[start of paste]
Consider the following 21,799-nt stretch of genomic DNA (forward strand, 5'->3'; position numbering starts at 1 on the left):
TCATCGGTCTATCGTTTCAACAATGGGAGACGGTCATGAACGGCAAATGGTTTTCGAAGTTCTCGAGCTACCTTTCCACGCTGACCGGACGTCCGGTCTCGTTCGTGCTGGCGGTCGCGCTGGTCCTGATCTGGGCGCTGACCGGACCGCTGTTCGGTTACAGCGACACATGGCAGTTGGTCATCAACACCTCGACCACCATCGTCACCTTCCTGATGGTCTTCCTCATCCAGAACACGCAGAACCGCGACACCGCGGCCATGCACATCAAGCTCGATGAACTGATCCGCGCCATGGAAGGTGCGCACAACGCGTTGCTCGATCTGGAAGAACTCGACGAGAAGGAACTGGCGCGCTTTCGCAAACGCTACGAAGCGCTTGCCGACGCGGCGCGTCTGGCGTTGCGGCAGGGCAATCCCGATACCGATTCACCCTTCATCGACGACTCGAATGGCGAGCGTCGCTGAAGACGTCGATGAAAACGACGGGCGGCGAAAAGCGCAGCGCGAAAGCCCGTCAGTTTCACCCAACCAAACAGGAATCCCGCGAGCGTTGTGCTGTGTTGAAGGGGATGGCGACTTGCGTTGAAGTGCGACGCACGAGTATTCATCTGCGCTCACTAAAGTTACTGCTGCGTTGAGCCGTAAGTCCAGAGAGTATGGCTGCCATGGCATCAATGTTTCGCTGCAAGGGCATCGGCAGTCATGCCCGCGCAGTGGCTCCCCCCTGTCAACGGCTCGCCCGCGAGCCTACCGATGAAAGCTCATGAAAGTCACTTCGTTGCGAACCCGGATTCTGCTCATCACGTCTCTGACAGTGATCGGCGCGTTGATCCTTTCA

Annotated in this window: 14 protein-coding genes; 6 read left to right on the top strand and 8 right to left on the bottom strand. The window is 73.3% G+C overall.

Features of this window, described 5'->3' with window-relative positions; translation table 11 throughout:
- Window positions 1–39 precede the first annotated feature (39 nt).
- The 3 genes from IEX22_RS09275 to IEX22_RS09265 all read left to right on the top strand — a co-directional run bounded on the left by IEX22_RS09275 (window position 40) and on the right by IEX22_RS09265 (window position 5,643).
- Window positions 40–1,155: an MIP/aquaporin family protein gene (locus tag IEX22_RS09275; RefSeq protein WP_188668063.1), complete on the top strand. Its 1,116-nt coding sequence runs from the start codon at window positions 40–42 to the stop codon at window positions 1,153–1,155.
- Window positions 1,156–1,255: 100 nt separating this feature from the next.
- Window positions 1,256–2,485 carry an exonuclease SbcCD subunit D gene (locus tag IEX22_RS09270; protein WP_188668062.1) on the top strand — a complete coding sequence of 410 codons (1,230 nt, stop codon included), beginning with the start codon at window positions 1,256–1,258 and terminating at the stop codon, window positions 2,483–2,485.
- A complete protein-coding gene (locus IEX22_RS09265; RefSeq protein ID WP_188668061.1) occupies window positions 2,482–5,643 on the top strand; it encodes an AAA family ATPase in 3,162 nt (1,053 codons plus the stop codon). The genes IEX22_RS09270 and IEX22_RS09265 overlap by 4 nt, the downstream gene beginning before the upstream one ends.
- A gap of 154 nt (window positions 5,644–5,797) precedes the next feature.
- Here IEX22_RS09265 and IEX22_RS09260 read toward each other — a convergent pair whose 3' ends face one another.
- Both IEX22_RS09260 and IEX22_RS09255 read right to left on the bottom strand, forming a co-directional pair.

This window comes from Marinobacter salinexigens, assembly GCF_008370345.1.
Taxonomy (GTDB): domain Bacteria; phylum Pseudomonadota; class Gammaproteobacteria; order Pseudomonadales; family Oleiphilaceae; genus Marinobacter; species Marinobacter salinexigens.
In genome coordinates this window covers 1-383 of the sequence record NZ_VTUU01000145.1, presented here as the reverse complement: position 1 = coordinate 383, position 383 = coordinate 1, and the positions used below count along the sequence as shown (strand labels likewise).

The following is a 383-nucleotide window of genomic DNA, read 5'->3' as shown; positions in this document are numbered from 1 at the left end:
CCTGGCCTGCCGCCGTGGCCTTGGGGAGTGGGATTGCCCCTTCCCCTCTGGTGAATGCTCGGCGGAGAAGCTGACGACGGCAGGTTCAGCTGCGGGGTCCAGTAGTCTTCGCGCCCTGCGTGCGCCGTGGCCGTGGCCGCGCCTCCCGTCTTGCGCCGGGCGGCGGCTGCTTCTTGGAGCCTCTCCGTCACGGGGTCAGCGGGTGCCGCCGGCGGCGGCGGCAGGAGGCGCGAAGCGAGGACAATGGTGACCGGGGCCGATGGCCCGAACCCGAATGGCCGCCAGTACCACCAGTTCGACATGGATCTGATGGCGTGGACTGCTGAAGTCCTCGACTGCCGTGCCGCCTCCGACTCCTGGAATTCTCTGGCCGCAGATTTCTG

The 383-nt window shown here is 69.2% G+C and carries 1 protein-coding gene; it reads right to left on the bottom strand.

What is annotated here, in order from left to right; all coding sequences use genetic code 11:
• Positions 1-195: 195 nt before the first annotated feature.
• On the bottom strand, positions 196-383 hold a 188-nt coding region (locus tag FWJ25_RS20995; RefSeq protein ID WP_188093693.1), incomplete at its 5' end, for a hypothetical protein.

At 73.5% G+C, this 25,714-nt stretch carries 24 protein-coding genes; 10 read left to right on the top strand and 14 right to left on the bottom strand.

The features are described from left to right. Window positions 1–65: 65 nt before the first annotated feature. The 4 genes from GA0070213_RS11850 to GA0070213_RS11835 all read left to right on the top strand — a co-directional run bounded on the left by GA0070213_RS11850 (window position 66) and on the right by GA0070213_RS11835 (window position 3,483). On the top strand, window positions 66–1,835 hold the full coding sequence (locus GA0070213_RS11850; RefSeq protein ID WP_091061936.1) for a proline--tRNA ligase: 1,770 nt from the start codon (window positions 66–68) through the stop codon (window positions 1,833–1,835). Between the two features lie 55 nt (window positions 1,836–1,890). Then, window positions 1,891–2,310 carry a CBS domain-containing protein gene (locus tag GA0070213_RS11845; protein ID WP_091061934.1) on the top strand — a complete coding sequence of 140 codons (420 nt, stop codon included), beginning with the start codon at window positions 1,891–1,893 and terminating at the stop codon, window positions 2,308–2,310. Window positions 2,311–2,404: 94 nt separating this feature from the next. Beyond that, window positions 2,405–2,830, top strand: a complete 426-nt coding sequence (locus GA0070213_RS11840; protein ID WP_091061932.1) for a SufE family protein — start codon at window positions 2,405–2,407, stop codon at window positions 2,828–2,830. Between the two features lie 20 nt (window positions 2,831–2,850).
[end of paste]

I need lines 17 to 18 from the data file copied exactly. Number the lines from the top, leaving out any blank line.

The following is a 383-nucleotide window of genomic DNA, read 5'->3' as shown; positions in this document are numbered from 1 at the left end:
CCTGGCCTGCCGCCGTGGCCTTGGGGAGTGGGATTGCCCCTTCCCCTCTGGTGAATGCTCGGCGGAGAAGCTGACGACGGCAGGTTCAGCTGCGGGGTCCAGTAGTCTTCGCGCCCTGCGTGCGCCGTGGCCGTGGCCGCGCCTCCCGTCTTGCGCCGGGCGGCGGCTGCTTCTTGGAGCCTCTCCGTCACGGGGTCAGCGGGTGCCGCCGGCGGCGGCGGCAGGAGGCGCGAAGCGAGGACAATGGTGACCGGGGCCGATGGCCCGAACCCGAATGGCCGCCAGTACCACCAGTTCGACATGGATCTGATGGCGTGGACTGCTGAAGTCCTCGACTGCCGTGCCGCCTCCGACTCCTGGAATTCTCTGGCCGCAGATTTCTG